Purpose: In humans, whole body heating and cooling are used to address physiological questions where core temperature is central to the investigated hypotheses. Core temperature can be measured in various locations throughout the human body. The measurement of intestinal temperature is increasingly used in laboratory settings as well as in athletics. However, it is unknown whether intestinal temperature accurately tracks pulmonary artery blood temperature, the gold standard, during thermal stimuli in resting humans, which is the investigated hypothesis.
Methods: This study compared pulmonary artery blood temperature (via thermistor in a pulmonary artery catheter) with intestinal temperature (telemetry pill) during whole body heat stress (n = 8), followed by whole body cooling in healthy humans (mean ± SD; age = 24 ± 3 yr, height = 183 ± 8 cm, mass = 78.1 ± 8.2 kg). Heat stress and subsequent cooling were performed by perfusing warm followed by cold water through a tube-lined suit worn by each subject.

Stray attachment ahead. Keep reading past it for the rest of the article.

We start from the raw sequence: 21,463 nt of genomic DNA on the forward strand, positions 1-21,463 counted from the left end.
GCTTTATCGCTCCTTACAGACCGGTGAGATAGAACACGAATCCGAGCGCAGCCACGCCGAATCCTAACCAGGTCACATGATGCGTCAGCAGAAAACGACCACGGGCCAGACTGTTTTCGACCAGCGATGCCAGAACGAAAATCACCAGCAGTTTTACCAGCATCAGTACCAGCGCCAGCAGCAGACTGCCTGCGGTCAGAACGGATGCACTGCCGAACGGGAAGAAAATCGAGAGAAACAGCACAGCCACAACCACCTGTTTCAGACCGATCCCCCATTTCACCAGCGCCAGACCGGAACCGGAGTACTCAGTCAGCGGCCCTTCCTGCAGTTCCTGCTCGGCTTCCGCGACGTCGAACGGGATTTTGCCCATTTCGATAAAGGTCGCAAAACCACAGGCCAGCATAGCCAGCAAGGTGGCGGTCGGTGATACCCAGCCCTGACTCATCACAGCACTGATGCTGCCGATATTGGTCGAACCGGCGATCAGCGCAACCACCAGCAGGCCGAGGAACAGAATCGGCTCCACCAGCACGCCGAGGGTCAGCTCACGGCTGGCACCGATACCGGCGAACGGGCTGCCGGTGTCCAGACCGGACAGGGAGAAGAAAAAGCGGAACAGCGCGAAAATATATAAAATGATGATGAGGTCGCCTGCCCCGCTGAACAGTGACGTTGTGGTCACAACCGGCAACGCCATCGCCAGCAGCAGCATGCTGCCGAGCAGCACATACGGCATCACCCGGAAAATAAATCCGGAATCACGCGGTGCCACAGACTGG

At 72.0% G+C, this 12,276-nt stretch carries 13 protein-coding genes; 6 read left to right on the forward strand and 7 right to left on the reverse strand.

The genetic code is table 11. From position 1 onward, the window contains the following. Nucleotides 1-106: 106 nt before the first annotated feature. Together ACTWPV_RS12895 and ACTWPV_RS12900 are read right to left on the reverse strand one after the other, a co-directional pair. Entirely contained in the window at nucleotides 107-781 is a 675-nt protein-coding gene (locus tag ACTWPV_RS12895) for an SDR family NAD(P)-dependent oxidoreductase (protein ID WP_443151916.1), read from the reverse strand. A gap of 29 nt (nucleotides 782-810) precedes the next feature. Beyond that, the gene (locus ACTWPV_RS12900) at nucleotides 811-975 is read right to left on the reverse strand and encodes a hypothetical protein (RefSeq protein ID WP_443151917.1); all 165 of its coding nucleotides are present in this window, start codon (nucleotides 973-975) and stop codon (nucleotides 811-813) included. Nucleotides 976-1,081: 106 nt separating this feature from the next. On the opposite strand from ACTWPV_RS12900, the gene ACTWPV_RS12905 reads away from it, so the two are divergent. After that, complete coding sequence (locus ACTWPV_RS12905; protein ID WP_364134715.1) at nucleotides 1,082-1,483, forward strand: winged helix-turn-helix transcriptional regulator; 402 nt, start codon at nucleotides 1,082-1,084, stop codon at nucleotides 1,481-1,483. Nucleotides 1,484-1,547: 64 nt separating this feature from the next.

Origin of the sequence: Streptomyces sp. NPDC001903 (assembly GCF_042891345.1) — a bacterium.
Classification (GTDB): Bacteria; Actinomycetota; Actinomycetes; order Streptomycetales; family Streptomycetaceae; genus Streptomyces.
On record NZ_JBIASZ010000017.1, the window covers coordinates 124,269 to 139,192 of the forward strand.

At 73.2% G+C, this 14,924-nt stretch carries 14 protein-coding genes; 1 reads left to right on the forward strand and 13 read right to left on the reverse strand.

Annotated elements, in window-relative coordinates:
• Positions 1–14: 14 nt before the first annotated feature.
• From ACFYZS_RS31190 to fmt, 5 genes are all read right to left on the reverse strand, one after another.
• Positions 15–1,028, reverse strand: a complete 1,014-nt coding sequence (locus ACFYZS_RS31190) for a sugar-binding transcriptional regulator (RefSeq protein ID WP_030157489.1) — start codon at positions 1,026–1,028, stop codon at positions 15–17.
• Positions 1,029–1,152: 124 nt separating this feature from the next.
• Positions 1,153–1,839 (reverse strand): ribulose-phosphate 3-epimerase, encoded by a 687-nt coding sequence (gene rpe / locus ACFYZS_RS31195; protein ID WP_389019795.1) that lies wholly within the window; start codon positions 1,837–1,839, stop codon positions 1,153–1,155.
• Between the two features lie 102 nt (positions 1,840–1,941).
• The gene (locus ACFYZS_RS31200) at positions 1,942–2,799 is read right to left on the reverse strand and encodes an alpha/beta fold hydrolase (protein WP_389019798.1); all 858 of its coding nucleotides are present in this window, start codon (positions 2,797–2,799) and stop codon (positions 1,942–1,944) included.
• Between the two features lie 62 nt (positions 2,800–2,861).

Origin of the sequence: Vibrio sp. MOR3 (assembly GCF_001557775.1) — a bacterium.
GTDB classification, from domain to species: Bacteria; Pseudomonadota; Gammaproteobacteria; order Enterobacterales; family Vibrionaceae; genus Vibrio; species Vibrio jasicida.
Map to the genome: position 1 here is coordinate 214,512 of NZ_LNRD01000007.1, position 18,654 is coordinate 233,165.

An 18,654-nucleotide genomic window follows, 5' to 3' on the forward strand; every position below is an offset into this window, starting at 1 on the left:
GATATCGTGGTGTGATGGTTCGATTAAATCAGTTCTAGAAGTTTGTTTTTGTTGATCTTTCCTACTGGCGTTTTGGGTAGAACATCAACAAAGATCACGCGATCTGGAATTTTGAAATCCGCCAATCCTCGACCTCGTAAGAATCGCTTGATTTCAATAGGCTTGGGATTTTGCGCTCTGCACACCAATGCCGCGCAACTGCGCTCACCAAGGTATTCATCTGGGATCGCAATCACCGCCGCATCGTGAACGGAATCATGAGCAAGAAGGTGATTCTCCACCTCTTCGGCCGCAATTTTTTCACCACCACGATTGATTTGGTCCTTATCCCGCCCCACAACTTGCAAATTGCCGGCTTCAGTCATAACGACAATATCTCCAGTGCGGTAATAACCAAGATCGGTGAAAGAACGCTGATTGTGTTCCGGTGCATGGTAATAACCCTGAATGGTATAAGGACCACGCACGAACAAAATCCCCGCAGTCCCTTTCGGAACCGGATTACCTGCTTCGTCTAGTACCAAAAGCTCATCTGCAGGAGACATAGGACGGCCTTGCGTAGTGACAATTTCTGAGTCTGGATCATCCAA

Results: Before heat stress, blood temperature (36.69°C ± 0.25°C) was less than intestinal temperature (36.96°C ± 0.21°C, P = 0.004). The increase in blood temperature after 20 min of heat stress was greater than the intestinal temperature (0.70 ± 0.24 vs 0.47 ± 0.18, P = 0.001). However, the increase in temperatures at the end of heat stress was similar between sites (blood Δ = 1.32°C ± 0.20°C vs intestinal Δ = 1.21°C ± 0.36°C, P = 0.30). Subsequent cooling decreased blood temperature (Δ = −1.03°C ± 0.34°C) to a greater extent than intestinal temperature (Δ = −0.41°C ± 0.30°C, P = 0.04).
Conclusions: In response to the applied thermal provocations, early temperature changes in the intestine are less than the temperature changes in pulmonary artery blood.